As Dr. Don Williamson saw the coronavirus approach Alabama, he said he worried about three areas of potential shortages in the state.
First was the number of hospital beds, ventilators and other equipment that would be needed. Second was personal protection equipment for medical professionals to shield them, and then others, from the virus.
Third was the medical staff itself.
“I have real concerns about COVID-19 on health care workers,” Williamson, the executive director of the Alabama Hospital Association and former state public health officer, said.
Williamson points to Italy, hard-hit by the virus weeks earlier than the U.S., where about 10 percent of the infected are health care workers. That means they can’t serve, and the co-workers they came into contact with must be quarantined too.
“Now, you overlay that with the fact that we have, historically, major health care professional shortages around the state. I think one of the real critical issues we’re going to face is health care worker shortages,” Williamson told Alabama Daily News on Wednesday.
The United Health Foundation’s 2019 America’s Health Rankings put Alabama 42 in the nation for the number of primary care providers, with 122 per 100,000 people. Efforts to entice physicians and nurses to rural Alabama have been ongoing.
To keep medical care providers “in the game,” Williamson said, proper personal protection equipment is critical.
And as the epidemic worsens, Alabama will look for ways to bring more health care workers into the system.
The state boards that license doctors and nurses have eased rules to make it easier for retired professionals or those whose licenses have lapsed to again get licensed.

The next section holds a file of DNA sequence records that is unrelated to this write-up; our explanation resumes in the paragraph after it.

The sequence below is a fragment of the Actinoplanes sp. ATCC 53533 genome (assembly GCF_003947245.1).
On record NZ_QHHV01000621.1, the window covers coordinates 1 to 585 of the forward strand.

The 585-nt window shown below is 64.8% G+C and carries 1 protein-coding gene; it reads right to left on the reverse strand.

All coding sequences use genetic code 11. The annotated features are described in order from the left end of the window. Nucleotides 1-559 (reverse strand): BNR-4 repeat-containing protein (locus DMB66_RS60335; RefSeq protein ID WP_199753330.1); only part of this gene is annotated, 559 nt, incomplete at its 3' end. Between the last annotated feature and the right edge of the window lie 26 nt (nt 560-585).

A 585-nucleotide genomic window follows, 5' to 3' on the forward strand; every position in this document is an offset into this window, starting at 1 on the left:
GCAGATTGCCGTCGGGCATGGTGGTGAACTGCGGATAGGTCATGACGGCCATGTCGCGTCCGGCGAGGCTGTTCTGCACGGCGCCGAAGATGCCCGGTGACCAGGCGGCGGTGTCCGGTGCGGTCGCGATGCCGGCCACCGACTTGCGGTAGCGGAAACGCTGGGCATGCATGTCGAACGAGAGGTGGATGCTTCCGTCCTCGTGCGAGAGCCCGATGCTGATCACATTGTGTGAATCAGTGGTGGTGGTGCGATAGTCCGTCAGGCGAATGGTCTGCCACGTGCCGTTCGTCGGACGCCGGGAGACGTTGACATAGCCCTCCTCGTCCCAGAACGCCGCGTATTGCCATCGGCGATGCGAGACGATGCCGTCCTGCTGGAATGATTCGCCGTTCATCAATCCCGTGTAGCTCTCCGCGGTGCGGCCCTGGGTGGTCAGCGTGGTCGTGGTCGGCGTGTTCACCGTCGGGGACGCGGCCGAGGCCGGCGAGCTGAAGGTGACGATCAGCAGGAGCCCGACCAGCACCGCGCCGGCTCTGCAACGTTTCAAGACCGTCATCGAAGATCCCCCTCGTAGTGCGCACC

“As other states have, we’ll be looking for retired physicians who can be brought back,” Williamson said.
There are about 104,000 nurses in Alabama, with the largest numbers in the state’s biggest cities and along I-65, said Honor Ingels, chief policy officer at the Alabama Board of Nursing.
“The more remote your area is, the less likely you are to be adequately staffed,”
“Longterm, there will definitely be a strain.”
Meanwhile, other states are facing the same crisis and potential staff shortages.
“This is very different from a tornado or hurricane, where people can come from other states,” Williamson said. “We’re all in the same basket.”
The majority of people who contract the disease don’t need medical care at a hospital. But Alabama Health Officer Dr. Scott Harris earlier this week said 8 to 9 percent of Alabamians with COVID-19 were requiring hospitalization.
Williamson said two variables will impact the health care shortage: The virus’ attack rate — how many of those exposed to it actually get infected; estimates range from 10 percent to 60 percent — and how long the epidemic lasts.
Alabama officials on March 19 issued an emergency public health order meant to slow the spread of the coronavirus. Dining in restaurants is prohibited, beaches are closed and large gatherings outside of the workplace aren’t allowed.
But Williamson said those actions will have no effect on people being diagnosed now. They were already infected.
“We will not know if we’ve flattened the curve until somewhere out in three weeks,” he said Wednesday.
“I suspect our peak will be sometime into the end of April or early May.”
As people are forced to stay home, some unpaid, and businesses slow and stop completely, state and federal officials have said the economy can’t withstand weeks of coronavirus control attempts.
Williamson said he’s very aware that this is a major economic disruption. But it will be even worse if people stop socially distancing, he said.
“The worst thing we can do is have half measures,” he said. “Half measures will still cause us to feel the pain of the half measure, without giving us the benefit of stopping the epidemic, and will give us even worse consequences when the epidemic breaks through because of the half measures.”